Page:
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Be in Demand

Published: 10/27/2014 by By Serge Buy, CEO of the National Association of Career Colleges

» Parents and Education

Career Colleges Bridges Education and Employment


Canada’s “Skills Gap” – where there are not enough workers with the appropriate skills to fill the jobs available—is very real.  Employment Minister Jason Kenney has called for an “informed national discussion” about the condition of our labour market and suggests that steps need to be taken to address shortfalls. Now, more than ever, career colleges offer students a way to bridge the much talked about Skills Gap.


And there are jobs out there.  The Globe and Mail recently ran a 10-part series of articles on the top-10 jobs expected to be in the highest demand in the next decade in BC. The stats are startling: tens of thousands of workers needed in each of these sectors – in B.C. alone!


Career colleges have been at the forefront of career training.  Since the 1800s, career colleges in Canada have been providing students with quality education to succeed in the job market.The numbers speak for themselves: every year, across Canada, more than 150,000 students choose career colleges to get the training they need.


Partnering with Employers

It’s simple: career colleges train graduates for jobs that are available today and work directly with industries and companies to ensure that graduates have the training and skills needed to get jobs once they graduate.  

For example, many programs at career colleges are designed with industry in mind and even involve partnerships to ensure that the graduates have the skills required to fill job openings in their sector. For example, The Medical Lab Assistant program in partnership with Calgary Lab Services (CLS) offers a full-time program that prepares graduates for work in hospitals, paitent service centers or clinical laboratories.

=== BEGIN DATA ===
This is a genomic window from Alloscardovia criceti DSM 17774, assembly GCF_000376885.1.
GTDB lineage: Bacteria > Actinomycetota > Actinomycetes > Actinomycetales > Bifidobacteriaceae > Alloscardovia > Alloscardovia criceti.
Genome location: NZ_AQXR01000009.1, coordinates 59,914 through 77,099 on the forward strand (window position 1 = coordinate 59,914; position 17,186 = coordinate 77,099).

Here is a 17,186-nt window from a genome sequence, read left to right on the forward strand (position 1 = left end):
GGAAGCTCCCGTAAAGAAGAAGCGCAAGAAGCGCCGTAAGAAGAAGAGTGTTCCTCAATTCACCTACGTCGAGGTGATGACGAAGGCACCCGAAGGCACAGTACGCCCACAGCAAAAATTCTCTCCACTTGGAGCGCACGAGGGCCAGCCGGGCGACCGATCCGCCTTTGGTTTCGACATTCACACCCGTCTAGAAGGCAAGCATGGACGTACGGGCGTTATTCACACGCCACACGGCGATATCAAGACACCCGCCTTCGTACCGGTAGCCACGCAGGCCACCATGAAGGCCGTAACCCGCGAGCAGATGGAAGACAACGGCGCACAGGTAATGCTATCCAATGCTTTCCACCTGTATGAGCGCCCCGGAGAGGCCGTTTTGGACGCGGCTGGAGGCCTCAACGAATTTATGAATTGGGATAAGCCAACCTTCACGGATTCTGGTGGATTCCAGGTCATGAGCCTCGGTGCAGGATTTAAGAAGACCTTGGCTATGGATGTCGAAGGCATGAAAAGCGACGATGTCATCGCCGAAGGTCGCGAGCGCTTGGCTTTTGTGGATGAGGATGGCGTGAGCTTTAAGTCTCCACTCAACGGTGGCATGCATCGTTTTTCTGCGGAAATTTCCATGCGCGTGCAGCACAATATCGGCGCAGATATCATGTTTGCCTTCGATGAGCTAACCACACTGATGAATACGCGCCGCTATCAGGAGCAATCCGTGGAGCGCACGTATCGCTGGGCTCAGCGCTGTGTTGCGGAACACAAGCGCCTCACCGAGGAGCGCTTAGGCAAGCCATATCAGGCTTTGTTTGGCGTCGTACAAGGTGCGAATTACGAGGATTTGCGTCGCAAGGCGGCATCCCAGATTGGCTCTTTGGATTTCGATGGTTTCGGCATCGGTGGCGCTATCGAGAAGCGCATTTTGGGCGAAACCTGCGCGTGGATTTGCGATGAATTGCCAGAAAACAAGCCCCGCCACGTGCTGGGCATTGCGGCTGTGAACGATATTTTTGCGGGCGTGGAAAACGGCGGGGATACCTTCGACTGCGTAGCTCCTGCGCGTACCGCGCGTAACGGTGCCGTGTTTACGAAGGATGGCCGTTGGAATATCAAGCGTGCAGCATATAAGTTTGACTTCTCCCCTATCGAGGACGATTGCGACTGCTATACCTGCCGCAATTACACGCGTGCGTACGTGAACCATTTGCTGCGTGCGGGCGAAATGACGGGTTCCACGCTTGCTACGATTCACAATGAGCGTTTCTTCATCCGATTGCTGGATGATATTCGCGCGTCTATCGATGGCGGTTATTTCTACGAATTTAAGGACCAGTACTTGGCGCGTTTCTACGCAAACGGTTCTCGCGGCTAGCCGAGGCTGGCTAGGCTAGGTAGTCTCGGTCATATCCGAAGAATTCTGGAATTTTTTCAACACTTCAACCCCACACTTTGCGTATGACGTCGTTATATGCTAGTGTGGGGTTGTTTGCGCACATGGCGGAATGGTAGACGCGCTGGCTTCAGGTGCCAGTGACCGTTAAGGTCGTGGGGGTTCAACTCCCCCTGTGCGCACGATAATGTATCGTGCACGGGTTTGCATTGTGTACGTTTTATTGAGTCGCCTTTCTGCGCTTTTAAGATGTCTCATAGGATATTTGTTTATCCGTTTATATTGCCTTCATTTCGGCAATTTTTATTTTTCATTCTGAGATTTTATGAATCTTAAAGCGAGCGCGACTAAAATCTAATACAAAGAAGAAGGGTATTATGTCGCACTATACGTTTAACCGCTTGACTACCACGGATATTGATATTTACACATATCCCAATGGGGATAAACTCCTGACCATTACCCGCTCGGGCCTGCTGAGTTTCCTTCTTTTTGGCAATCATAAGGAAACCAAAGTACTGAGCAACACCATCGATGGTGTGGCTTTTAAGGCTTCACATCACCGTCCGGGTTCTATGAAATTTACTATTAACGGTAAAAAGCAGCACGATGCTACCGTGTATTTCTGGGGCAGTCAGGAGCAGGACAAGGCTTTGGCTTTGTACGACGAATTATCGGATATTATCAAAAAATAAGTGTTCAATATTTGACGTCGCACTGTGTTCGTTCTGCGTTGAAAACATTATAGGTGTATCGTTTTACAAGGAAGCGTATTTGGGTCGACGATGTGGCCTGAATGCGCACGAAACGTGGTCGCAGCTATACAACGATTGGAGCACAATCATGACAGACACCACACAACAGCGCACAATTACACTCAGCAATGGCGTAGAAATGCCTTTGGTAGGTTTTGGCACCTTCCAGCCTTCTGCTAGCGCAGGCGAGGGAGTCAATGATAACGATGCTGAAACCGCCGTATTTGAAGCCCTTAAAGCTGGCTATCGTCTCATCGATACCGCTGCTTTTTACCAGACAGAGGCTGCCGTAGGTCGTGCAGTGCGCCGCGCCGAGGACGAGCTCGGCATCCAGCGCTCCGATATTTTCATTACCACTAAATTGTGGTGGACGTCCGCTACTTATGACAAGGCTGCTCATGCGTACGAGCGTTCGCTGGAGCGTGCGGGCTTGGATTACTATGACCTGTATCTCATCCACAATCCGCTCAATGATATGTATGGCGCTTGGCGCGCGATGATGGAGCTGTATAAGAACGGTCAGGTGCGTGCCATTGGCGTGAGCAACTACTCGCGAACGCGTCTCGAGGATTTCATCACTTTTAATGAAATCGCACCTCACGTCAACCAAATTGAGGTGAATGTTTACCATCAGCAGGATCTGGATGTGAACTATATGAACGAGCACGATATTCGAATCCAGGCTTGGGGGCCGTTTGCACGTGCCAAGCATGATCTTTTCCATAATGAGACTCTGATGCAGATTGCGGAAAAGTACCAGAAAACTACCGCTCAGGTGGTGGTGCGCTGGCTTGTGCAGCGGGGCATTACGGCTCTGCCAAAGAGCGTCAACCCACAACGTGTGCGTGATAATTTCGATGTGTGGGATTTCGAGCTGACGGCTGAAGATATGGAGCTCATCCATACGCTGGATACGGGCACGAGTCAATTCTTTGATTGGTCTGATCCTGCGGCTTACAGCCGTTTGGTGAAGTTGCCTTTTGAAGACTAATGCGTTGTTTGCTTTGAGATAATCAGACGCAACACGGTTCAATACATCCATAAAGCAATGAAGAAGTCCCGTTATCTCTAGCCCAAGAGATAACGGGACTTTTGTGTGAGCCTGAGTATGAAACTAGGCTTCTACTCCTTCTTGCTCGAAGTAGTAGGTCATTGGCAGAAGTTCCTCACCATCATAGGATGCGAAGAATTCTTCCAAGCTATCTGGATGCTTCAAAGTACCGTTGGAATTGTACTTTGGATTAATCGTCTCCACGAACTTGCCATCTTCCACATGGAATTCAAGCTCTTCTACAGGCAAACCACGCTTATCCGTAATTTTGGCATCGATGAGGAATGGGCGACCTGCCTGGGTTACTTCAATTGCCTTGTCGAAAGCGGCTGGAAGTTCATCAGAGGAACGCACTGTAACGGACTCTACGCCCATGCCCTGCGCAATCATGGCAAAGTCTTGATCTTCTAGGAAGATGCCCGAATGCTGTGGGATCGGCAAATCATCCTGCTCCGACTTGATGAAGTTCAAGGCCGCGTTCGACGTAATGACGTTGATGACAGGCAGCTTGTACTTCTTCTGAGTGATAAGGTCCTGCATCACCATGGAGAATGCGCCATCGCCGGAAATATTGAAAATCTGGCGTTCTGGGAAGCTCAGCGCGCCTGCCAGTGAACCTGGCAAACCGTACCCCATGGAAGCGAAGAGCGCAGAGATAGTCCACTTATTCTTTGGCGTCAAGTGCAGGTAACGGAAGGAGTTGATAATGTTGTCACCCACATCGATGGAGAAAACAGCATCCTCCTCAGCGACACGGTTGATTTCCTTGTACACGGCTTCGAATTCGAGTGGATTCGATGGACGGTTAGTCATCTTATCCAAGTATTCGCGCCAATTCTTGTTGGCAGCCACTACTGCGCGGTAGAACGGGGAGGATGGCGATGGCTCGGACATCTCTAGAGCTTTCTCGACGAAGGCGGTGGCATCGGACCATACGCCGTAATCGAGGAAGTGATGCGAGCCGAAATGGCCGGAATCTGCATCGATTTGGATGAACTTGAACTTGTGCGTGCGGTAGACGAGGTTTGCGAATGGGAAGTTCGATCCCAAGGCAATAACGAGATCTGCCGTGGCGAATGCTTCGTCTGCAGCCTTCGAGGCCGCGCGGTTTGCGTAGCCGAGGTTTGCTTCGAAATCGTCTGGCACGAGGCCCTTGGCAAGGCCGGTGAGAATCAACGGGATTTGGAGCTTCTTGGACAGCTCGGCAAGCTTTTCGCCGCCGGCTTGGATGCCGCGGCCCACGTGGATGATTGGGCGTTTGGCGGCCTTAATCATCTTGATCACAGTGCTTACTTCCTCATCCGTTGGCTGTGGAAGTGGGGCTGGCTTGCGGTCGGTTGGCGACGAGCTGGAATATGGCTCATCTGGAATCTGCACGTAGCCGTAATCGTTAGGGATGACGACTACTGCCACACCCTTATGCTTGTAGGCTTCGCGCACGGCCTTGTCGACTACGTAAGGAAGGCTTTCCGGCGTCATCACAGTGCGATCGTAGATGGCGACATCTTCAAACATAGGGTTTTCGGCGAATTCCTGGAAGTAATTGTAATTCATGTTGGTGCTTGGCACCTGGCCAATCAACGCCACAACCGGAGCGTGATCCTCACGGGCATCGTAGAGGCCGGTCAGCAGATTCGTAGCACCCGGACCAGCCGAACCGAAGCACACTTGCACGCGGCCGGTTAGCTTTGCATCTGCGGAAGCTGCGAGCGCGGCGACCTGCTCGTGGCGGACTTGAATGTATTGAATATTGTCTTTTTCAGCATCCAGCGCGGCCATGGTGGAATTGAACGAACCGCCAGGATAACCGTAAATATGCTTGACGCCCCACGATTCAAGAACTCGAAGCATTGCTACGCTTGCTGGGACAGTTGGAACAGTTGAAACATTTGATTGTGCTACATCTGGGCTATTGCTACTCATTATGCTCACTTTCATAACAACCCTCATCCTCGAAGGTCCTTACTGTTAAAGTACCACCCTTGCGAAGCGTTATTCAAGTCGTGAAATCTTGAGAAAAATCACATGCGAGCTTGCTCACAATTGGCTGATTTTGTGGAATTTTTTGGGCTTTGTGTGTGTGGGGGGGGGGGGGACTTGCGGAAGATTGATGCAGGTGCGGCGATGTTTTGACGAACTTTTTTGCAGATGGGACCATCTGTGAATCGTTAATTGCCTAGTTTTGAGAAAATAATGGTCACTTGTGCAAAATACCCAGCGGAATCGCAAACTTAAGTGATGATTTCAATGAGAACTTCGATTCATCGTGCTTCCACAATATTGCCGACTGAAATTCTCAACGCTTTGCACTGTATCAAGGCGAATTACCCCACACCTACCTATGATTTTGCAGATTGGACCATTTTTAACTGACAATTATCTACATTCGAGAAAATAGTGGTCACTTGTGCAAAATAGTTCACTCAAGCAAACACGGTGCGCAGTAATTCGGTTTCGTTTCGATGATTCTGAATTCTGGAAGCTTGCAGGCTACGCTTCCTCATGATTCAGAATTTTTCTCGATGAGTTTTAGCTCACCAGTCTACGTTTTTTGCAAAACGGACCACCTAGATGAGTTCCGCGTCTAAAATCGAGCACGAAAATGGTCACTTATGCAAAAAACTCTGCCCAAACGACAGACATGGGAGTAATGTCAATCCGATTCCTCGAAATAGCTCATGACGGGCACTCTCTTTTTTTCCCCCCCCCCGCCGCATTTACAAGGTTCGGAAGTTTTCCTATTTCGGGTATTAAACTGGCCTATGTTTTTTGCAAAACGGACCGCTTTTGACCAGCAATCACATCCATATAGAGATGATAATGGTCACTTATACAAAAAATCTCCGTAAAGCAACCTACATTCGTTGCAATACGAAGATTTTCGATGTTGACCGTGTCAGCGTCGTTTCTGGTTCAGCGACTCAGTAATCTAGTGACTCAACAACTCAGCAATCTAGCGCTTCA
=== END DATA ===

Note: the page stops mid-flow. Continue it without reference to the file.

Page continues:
The Medical Device Reprocessing program (formally called the Sterile Processing Technician program) is a 40-week program in partnership with Alberta Health Services (ALS). This program provides students, with at least 2 years post-secondary training in healthcare or life sciences, with technical skills and employment preparation. Currently AHS hires 96 per cent of graduates from this program.


Newfoundland’s Keyin College is collaborating with the Canadian Home Builders’ Association to develop a new Residential Framing program to fill an opening in this field.

 Saskatoon Business College has recognized a growing need in the Saskatchewan mining industry for companies to have office and administration staff specially trained in the specifics od the industry. As a result, they worked with industry representatives to develop the Mining Industry Business Specialist Program.


Recently, the federal government introduced the Canada Job Grant to help bridge the Skills Gap and help employers get qualified people to fill jobs available.  This employer-driven approach will provide up to $15,000 toward a student’s training costs.


Ensuring Quality Education

All career colleges are regulated by provincial governments and adhere to rigorous standards. Many of the programs are accredited by professional associations (like the Canadian Medical Association and the Law Society of Upper Canada). Colleges, programs and instructors are constantly reviewed and audited to ensure that they abide by regulations and provide students with quality education.


Among the reasons career colleges excel is they are flexible – programs range from condensed shorter programs to courses offered on weekends and evenings, and many schools will work with students to develop learning opportunities that fit their schedules. In addition they tend to offer smaller class sizes and hands-on practical experience.


In the steps between the job we envision as a child – and at various points along the way – and actually taking the steps to find real-life employment, career colleges serve as a platform on which that reality comes about.